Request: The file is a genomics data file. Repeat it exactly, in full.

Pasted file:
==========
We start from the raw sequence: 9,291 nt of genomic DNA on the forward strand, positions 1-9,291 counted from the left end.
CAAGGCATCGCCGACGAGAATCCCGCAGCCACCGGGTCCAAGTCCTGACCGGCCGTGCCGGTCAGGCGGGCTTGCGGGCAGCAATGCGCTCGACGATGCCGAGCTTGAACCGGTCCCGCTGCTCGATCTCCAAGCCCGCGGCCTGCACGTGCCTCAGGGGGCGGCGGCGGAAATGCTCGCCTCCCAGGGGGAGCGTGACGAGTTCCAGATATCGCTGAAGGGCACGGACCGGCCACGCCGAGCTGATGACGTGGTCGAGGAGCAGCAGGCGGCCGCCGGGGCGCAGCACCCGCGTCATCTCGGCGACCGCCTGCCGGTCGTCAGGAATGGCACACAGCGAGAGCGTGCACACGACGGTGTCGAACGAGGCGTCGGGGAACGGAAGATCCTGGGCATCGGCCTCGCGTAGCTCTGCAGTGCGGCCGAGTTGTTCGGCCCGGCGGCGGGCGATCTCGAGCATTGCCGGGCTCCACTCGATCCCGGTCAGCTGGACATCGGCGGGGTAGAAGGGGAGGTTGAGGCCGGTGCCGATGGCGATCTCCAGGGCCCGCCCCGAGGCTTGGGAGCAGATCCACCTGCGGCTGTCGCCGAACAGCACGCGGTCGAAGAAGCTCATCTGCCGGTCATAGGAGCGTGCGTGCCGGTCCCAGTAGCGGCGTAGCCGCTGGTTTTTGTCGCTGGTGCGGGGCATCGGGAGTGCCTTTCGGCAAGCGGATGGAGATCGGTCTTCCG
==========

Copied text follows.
We start from the raw sequence: 9,291 nt of genomic DNA on the forward strand, positions 1-9,291 counted from the left end.
CAAGGCATCGCCGACGAGAATCCCGCAGCCACCGGGTCCAAGTCCTGACCGGCCGTGCCGGTCAGGCGGGCTTGCGGGCAGCAATGCGCTCGACGATGCCGAGCTTGAACCGGTCCCGCTGCTCGATCTCCAAGCCCGCGGCCTGCACGTGCCTCAGGGGGCGGCGGCGGAAATGCTCGCCTCCCAGGGGGAGCGTGACGAGTTCCAGATATCGCTGAAGGGCACGGACCGGCCACGCCGAGCTGATGACGTGGTCGAGGAGCAGCAGGCGGCCGCCGGGGCGCAGCACCCGCGTCATCTCGGCGACCGCCTGCCGGTCGTCAGGAATGGCACACAGCGAGAGCGTGCACACGACGGTGTCGAACGAGGCGTCGGGGAACGGAAGATCCTGGGCATCGGCCTCGCGTAGCTCTGCAGTGCGGCCGAGTTGTTCGGCCCGGCGGCGGGCGATCTCGAGCATTGCCGGGCTCCACTCGATCCCGGTCAGCTGGACATCGGCGGGGTAGAAGGGGAGGTTGAGGCCGGTGCCGATGGCGATCTCCAGGGCCCGCCCCGAGGCTTGGGAGCAGATCCACCTGCGGCTGTCGCCGAACAGCACGCGGTCGAAGAAGCTCATCTGCCGGTCATAGGAGCGTGCGTGCCGGTCCCAGTAGCGGCGTAGCCGCTGGTTTTTGTCGCTGGTGCGGGGCATCGGGAGTGCCTTTCGGCAAGCGGATGGAGATCGGTCTTCCG